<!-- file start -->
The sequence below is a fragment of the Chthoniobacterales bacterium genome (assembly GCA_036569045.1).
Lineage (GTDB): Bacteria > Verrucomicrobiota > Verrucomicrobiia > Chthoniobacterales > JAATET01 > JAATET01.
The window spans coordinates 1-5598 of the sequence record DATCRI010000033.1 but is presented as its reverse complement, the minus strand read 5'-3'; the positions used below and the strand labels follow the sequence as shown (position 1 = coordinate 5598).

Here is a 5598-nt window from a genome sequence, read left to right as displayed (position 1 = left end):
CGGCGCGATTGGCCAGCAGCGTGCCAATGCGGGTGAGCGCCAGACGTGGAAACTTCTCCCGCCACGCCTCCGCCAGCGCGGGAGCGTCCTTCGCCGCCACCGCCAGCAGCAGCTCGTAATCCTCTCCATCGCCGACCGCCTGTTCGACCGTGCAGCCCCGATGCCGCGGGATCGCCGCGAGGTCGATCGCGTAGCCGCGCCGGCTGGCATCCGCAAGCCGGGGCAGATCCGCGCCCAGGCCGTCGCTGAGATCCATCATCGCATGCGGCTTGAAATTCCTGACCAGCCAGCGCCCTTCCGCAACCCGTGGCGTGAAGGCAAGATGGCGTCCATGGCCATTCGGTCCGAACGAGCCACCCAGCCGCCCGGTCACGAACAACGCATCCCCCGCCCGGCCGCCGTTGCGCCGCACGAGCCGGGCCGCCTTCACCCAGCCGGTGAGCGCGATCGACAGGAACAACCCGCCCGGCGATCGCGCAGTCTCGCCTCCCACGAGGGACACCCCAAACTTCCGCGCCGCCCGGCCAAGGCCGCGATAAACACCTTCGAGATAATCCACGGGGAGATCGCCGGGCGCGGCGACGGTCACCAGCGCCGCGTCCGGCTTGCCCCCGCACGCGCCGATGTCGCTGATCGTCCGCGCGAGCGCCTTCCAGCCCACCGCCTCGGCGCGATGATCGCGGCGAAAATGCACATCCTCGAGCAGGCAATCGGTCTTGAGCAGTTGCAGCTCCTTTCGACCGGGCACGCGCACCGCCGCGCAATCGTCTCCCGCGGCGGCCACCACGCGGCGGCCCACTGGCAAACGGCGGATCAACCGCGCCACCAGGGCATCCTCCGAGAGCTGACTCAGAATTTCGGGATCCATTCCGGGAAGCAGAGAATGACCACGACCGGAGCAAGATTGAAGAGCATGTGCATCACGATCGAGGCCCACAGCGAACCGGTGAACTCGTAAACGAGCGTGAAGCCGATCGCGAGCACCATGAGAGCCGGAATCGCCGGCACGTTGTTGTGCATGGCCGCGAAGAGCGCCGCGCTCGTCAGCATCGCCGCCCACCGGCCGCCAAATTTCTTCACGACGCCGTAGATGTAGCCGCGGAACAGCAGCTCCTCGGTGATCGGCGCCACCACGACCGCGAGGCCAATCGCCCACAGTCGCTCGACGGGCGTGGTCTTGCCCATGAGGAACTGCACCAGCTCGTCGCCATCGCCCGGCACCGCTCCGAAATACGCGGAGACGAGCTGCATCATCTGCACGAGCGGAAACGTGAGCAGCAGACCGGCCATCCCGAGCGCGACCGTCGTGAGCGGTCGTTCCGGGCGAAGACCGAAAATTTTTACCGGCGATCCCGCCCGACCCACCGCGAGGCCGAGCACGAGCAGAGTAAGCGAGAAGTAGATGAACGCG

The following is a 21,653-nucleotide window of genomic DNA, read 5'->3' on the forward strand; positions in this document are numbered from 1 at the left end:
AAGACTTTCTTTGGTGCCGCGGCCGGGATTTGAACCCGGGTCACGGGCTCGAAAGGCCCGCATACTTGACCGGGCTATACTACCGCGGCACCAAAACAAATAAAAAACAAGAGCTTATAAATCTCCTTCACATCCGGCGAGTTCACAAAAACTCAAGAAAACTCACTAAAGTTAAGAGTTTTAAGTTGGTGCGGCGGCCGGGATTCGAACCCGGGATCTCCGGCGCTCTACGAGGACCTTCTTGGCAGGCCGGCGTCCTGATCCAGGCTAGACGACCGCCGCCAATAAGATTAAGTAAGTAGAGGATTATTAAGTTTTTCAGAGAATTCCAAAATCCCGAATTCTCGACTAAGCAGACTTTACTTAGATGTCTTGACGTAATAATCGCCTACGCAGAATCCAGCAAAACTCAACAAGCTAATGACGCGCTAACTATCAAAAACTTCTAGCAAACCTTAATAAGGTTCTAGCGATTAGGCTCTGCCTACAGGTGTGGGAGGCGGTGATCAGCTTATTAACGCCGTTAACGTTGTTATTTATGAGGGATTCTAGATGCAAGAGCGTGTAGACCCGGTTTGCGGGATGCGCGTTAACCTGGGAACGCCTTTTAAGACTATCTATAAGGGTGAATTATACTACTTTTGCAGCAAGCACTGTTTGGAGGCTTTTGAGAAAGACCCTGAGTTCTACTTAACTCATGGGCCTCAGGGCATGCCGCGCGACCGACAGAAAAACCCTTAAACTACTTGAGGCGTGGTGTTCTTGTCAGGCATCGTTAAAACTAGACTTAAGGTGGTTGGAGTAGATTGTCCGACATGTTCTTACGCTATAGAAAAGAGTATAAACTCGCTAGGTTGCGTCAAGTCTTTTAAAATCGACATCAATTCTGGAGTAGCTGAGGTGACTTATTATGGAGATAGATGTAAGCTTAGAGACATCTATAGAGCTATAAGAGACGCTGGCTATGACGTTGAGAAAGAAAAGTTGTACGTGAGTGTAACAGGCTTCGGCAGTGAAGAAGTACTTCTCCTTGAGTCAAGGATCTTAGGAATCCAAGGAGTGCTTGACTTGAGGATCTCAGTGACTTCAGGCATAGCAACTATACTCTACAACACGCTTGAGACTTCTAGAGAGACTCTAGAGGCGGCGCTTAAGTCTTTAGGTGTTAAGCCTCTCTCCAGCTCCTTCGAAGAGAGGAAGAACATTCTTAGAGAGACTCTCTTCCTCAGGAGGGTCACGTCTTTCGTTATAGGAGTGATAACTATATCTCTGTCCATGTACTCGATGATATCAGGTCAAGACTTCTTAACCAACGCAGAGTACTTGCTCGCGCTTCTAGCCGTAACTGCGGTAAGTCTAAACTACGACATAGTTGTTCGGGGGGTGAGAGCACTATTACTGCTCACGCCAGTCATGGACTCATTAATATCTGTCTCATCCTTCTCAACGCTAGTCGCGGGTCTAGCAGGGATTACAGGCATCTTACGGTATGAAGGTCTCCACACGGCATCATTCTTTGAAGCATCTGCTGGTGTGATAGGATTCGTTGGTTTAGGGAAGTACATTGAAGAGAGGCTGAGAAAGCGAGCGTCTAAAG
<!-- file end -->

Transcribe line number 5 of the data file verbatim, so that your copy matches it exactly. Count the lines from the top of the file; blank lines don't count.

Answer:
CGGCGCGATTGGCCAGCAGCGTGCCAATGCGGGTGAGCGCCAGACGTGGAAACTTCTCCCGCCACGCCTCCGCCAGCGCGGGAGCGTCCTTCGCCGCCACCGCCAGCAGCAGCTCGTAATCCTCTCCATCGCCGACCGCCTGTTCGACCGTGCAGCCCCGATGCCGCGGGATCGCCGCGAGGTCGATCGCGTAGCCGCGCCGGCTGGCATCCGCAAGCCGGGGCAGATCCGCGCCCAGGCCGTCGCTGAGATCCATCATCGCATGCGGCTTGAAATTCCTGACCAGCCAGCGCCCTTCCGCAACCCGTGGCGTGAAGGCAAGATGGCGTCCATGGCCATTCGGTCCGAACGAGCCACCCAGCCGCCCGGTCACGAACAACGCATCCCCCGCCCGGCCGCCGTTGCGCCGCACGAGCCGGGCCGCCTTCACCCAGCCGGTGAGCGCGATCGACAGGAACAACCCGCCCGGCGATCGCGCAGTCTCGCCTCCCACGAGGGACACCCCAAACTTCCGCGCCGCCCGGCCAAGGCCGCGATAAACACCTTCGAGATAATCCACGGGGAGATCGCCGGGCGCGGCGACGGTCACCAGCGCCGCGTCCGGCTTGCCCCCGCACGCGCCGATGTCGCTGATCGTCCGCGCGAGCGCCTTCCAGCCCACCGCCTCGGCGCGATGATCGCGGCGAAAATGCACATCCTCGAGCAGGCAATCGGTCTTGAGCAGTTGCAGCTCCTTTCGACCGGGCACGCGCACCGCCGCGCAATCGTCTCCCGCGGCGGCCACCACGCGGCGGCCCACTGGCAAACGGCGGATCAACCGCGCCACCAGGGCATCCTCCGAGAGCTGACTCAGAATTTCGGGATCCATTCCGGGAAGCAGAGAATGACCACGACCGGAGCAAGATTGAAGAGCATGTGCATCACGATCGAGGCCCACAGCGAACCGGTGAACTCGTAAACGAGCGTGAAGCCGATCGCGAGCACCATGAGAGCCGGAATCGCCGGCACGTTGTTGTGCATGGCCGCGAAGAGCGCCGCGCTCGTCAGCATCGCCGCCCACCGGCCGCCAAATTTCTTCACGACGCCGTAGATGTAGCCGCGGAACAGCAGCTCCTCGGTGATCGGCGCCACCACGACCGCGAGGCCAATCGCCCACAGTCGCTCGACGGGCGTGGTCTTGCCCATGAGGAACTGCACCAGCTCGTCGCCATCGCCCGGCACCGCTCCGAAATACGCGGAGACGAGCTGCATCATCTGCACGAGCGGAAACGTGAGCAGCAGACCGGCCATCCCGAGCGCGACCGTCGTGAGCGGTCGTTCCGGGCGAAGACCGAAAATTTTTACCGGCGATCCCGCCCGACCCACCGCGAGGCCGAGCACGAGCAGAGTAAGCGAGAAGTAGATGAACGCG